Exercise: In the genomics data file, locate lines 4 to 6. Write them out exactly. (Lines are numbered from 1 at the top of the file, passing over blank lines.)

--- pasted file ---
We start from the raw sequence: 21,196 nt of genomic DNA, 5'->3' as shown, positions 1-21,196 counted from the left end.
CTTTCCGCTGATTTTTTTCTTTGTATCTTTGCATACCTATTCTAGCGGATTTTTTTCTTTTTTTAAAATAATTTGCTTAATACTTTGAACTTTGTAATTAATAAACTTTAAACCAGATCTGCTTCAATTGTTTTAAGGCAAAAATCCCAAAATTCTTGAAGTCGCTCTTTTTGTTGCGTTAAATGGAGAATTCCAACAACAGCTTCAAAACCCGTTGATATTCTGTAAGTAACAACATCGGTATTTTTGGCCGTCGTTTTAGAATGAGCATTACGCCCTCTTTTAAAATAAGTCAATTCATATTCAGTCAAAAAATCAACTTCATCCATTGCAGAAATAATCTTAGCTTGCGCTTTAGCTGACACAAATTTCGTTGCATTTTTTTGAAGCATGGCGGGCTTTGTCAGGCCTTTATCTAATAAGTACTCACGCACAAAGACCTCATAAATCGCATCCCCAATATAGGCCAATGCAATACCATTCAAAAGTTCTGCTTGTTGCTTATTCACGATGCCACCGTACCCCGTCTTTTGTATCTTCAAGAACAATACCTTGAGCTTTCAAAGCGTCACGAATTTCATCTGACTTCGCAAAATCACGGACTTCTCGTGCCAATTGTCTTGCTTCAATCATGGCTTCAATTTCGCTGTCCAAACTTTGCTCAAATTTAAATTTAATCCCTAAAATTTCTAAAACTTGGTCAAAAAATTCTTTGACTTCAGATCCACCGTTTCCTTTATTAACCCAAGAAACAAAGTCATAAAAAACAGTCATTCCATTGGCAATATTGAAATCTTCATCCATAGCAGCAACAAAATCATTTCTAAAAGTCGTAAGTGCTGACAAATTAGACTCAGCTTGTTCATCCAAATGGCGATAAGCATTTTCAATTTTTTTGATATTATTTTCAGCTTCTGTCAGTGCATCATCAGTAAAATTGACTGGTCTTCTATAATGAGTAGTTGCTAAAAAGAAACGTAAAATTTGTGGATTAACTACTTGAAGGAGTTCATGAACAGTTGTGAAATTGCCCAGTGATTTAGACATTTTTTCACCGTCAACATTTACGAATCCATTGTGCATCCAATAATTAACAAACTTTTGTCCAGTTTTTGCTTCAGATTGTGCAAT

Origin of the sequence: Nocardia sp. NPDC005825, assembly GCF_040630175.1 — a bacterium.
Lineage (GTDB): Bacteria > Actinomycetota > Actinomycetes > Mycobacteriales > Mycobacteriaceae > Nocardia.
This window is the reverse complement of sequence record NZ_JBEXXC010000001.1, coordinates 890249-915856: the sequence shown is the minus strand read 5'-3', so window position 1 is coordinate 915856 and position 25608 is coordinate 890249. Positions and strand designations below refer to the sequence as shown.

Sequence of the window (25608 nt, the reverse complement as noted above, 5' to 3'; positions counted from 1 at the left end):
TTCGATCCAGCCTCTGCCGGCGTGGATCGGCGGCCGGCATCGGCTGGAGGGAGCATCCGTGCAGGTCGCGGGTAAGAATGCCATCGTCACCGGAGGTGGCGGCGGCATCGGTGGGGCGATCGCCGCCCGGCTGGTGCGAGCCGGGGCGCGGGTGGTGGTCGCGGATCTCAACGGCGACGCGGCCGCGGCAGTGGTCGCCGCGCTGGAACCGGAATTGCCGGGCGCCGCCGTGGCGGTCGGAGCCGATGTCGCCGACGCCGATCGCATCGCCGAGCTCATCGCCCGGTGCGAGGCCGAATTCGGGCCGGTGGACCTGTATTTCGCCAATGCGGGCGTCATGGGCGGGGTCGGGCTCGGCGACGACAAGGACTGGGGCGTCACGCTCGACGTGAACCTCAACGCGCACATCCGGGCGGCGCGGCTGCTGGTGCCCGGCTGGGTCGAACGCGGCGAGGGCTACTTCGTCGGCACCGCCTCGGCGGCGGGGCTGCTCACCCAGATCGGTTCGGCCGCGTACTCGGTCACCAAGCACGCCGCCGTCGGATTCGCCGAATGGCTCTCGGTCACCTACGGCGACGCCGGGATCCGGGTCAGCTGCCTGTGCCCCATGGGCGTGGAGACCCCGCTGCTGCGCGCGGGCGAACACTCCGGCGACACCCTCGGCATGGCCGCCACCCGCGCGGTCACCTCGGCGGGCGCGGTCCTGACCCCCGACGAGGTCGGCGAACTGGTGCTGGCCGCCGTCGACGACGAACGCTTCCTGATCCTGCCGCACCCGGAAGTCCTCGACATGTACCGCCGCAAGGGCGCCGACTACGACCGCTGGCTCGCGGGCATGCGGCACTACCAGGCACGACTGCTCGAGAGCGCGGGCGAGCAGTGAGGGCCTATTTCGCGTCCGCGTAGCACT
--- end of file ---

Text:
Lineage (GTDB): Bacteria > Actinomycetota > Actinomycetes > Mycobacteriales > Mycobacteriaceae > Nocardia.
This window is the reverse complement of sequence record NZ_JBEXXC010000001.1, coordinates 890249-915856: the sequence shown is the minus strand read 5'-3', so window position 1 is coordinate 915856 and position 25608 is coordinate 890249. Positions and strand designations below refer to the sequence as shown.

Sequence of the window (25608 nt, the reverse complement as noted above, 5' to 3'; positions counted from 1 at the left end):